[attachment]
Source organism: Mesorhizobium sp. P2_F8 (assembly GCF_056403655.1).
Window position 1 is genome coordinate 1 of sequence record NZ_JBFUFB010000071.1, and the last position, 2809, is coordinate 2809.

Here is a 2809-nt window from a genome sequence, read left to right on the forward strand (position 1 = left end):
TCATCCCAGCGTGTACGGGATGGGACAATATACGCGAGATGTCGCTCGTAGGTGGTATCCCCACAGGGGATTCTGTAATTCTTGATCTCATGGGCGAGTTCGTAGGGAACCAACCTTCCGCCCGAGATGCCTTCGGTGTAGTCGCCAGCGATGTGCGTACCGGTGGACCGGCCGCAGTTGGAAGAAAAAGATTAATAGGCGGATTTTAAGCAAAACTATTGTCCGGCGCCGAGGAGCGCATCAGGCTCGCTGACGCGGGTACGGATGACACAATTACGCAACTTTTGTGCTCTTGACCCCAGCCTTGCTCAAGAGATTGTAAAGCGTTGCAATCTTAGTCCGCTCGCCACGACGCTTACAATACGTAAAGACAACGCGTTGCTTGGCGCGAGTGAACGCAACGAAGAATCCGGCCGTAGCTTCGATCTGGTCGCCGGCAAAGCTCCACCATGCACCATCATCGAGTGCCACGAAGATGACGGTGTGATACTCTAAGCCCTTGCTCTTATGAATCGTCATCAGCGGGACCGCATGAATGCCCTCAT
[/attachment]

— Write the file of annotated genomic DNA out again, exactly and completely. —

Source organism: Mesorhizobium sp. P2_F8 (assembly GCF_056403655.1).
Window position 1 is genome coordinate 1 of sequence record NZ_JBFUFB010000071.1, and the last position, 2809, is coordinate 2809.

Here is a 2809-nt window from a genome sequence, read left to right on the forward strand (position 1 = left end):
TCATCCCAGCGTGTACGGGATGGGACAATATACGCGAGATGTCGCTCGTAGGTGGTATCCCCACAGGGGATTCTGTAATTCTTGATCTCATGGGCGAGTTCGTAGGGAACCAACCTTCCGCCCGAGATGCCTTCGGTGTAGTCGCCAGCGATGTGCGTACCGGTGGACCGGCCGCAGTTGGAAGAAAAAGATTAATAGGCGGATTTTAAGCAAAACTATTGTCCGGCGCCGAGGAGCGCATCAGGCTCGCTGACGCGGGTACGGATGACACAATTACGCAACTTTTGTGCTCTTGACCCCAGCCTTGCTCAAGAGATTGTAAAGCGTTGCAATCTTAGTCCGCTCGCCACGACGCTTACAATACGTAAAGACAACGCGTTGCTTGGCGCGAGTGAACGCAACGAAGAATCCGGCCGTAGCTTCGATCTGGTCGCCGGCAAAGCTCCACCATGCACCATCATCGAGTGCCACGAAGATGACGGTGTGATACTCTAAGCCCTTGCTCTTATGAATCGTCATCAGCGGGACCGCATGAATGCCCTCAT